A Perennial Advertising Favorite – Mother’s Helpers

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April 26, 2018 Kirsten Feigel

Authored by Sheryl Jaeger

The American housewife has been a favorite target of advertisers since the 1870s and 1880s. Today’s topic revolves around products intended to make the housewife’s life easier, or “Mother’s Helpers”. Some favorite topics included are Convenience Food, Cookware, Devices & Appliances, Ironing, Laundry Aids, Scouring & Soaps, Sewing Machines & Sewing Aids, Stoves & Accessories, Sweepers & Vacuums, and Wringers & Washing Machines. The materials are predominantly trade cards and flyers, with a few catalogues, booklets, and a photograph. These materials, dated from the late 19th and early 20th centuries, represent both before and after the 1906 Pure Food and Drug Act and the Truth in Advertising Act. A brief review follows:  

  • Convenience Food - Processed foods were being introduced as a convenience in order to reduce preparation time, bring new tastes and products to new users, and to prevent spoilage. Examples include promotions for David Nicholson’s Liquid Bread, Deep Seal Mess Mackerel, Dunham’s Shred Coconut, Friends Rolled White Oats, Heckers’ Self Raising Flour, Heinz Pure Foods, Magnolia Hams, National Biscuit Company’s Shredded Wheat, and Stickney & Poor’s Pure Spices.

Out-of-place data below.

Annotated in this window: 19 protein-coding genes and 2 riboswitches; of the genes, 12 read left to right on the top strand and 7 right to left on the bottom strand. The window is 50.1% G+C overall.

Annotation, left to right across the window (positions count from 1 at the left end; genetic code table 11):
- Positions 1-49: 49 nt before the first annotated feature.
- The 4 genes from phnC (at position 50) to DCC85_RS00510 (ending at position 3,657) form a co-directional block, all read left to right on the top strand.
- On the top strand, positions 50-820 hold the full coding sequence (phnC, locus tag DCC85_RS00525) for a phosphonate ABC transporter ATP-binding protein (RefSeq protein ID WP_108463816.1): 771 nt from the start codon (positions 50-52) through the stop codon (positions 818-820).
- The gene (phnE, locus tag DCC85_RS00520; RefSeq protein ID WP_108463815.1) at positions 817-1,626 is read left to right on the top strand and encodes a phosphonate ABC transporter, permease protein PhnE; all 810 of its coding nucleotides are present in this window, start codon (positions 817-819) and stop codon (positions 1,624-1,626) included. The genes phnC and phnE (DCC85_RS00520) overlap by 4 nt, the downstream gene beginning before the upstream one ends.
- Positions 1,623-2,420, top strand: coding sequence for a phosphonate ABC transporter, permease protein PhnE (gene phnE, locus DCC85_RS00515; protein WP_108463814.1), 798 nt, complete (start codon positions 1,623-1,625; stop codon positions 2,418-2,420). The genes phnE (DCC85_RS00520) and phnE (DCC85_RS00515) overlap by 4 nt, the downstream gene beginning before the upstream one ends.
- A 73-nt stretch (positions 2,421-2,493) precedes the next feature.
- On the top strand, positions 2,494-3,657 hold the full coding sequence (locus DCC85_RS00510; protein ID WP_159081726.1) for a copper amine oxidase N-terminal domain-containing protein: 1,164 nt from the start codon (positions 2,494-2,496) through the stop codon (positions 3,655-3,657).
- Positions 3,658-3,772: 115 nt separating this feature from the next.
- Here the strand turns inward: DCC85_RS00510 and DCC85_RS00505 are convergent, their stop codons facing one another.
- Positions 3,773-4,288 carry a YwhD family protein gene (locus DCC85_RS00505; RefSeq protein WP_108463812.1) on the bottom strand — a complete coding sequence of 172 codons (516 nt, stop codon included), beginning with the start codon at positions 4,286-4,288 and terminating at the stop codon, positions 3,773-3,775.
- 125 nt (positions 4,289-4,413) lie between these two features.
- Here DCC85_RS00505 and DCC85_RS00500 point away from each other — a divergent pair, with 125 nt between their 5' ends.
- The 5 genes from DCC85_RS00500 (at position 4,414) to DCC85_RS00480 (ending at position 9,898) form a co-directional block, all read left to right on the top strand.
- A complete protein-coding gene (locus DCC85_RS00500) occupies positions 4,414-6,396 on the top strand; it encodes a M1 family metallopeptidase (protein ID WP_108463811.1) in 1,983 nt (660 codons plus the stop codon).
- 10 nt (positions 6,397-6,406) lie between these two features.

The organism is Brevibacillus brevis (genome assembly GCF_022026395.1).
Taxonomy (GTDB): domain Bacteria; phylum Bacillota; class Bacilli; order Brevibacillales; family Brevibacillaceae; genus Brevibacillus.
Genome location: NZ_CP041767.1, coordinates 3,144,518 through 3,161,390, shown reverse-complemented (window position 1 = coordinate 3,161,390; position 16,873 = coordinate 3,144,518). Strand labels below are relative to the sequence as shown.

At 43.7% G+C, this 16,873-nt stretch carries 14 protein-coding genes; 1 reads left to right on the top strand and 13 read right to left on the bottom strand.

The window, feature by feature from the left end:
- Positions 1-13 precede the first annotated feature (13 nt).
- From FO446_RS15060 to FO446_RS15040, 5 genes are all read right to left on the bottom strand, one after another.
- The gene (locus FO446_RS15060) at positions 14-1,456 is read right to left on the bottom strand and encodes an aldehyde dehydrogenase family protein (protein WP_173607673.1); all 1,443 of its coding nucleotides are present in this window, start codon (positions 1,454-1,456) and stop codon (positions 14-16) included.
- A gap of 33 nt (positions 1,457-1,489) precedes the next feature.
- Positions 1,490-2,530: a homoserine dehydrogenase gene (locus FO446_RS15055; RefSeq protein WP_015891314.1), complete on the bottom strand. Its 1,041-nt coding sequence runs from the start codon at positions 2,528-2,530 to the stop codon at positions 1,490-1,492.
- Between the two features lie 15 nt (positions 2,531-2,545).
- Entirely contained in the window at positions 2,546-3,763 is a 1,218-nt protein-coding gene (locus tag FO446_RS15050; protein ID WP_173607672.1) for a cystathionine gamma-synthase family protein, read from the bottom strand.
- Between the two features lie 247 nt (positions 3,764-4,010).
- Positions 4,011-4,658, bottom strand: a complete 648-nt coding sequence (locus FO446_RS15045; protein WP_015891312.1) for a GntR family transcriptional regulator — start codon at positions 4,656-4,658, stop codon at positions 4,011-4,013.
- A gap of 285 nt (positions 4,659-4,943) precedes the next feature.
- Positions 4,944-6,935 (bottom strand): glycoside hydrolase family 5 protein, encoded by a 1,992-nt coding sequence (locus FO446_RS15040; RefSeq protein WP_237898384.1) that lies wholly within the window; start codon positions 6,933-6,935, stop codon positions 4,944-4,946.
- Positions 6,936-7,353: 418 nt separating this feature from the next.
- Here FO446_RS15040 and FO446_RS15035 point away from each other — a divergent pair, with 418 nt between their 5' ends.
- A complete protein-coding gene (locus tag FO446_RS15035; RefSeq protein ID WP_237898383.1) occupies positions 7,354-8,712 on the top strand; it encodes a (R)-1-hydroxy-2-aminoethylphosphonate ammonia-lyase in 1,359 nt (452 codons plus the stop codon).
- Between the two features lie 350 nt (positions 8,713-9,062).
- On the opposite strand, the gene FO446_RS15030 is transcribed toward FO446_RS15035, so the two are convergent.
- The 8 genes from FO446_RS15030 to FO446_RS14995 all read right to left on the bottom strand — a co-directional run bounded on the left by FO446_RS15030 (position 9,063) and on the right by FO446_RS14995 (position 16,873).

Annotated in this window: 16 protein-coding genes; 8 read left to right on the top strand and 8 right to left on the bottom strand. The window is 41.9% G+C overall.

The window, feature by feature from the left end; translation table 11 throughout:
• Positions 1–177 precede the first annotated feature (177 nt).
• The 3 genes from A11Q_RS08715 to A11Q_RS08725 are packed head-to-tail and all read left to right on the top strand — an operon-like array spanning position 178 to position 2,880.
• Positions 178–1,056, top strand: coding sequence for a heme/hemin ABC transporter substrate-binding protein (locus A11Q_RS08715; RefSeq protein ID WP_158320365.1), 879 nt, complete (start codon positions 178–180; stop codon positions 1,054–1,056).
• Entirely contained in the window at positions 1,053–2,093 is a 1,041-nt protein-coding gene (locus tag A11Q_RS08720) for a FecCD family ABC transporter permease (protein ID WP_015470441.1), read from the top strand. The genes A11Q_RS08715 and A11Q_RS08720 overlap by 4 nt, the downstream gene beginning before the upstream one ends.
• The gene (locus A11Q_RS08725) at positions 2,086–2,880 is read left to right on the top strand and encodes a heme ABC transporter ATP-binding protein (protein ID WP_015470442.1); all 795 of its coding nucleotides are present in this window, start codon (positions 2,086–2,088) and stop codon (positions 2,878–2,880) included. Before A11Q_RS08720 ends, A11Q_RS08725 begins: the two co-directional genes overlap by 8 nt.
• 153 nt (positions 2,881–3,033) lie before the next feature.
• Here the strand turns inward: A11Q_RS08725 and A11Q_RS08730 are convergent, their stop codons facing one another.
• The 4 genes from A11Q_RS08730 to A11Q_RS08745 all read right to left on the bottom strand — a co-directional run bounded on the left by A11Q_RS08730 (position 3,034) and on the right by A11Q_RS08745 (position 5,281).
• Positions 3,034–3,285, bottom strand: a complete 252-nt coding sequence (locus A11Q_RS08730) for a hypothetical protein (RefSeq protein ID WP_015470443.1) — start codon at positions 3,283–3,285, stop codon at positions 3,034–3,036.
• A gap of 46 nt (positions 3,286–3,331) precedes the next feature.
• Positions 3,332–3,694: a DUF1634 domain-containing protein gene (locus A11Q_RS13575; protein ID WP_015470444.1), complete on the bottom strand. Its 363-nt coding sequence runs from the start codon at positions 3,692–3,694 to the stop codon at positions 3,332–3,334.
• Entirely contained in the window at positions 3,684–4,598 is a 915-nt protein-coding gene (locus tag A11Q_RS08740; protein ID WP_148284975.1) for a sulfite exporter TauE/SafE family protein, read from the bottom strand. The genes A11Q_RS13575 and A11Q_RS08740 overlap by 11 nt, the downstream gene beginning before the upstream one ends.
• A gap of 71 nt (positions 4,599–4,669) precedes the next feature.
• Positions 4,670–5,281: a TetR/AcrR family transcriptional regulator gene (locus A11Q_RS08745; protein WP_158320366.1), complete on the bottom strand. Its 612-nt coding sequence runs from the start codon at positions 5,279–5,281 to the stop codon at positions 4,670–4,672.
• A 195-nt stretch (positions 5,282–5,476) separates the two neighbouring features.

• Cookware - Granite cookware and cast-iron pans were the preferred items of the day. Granite Iron Ware was the best product for “The Little Housewife”, and so easy and safe a child could use it. Agate Iron Ware was considered “The Crowning Triumph”, making housekeepers from all walks of life rejoice. The Acme Iron fry pan was constructed of a single piece of iron and available in a size of six diameters.


  • Devices & Appliances - Some examples include the milk bottle holder for the door, a utility kitchen hook, a universal opener, a perfection window cleaner, and the automatic dumb waiter.  '


  • Ironing - is always a scary proposition as it entails heavy hot objects. Mrs. Potts led the way to improving the process first with cold wood handles for sad irons (irons heated by placing them on stoves), as to not burn one’s hands while ironing. This invention was followed by polishing and girls’ irons. Geneva made a product called the “Hand Fluter”, which was used to create and press pleated trim for clothing. This collection includes trade catalogues advertising for the early 20th century “Modern Ironing”creation by Kero Sene - an array of irons with a lit container of kerosene under pressure attached to the back of the iron.


  • Laundry Aids - Starch and bluing were introduced in the 19th century. Rideout’s Starch Polish was designed to make clothes “shine”, and Muzzy’s Sun Gloss Starch shone so brightly one could see their reflection in the garment. Spanish bluing was advertised as “non-streaking”.


  • Scouring & Soaps – Among the many soap manufacturers of the day were B.T. Babbitt’s Soap for All Nations, Buchan’s Carbolic Laundry Soap, Curtis, Davis & Co. Welcome Soap, Enoch Morgan’s Sons Sapolio, Fairbank’s Glycerine Tar Soap, Hargraves Mfg. Co. Soap Makers, L.I. Fisk & Do’s Soaps, Scourene, Smith Brothers Pure Borax and Van Haagen’s Toilet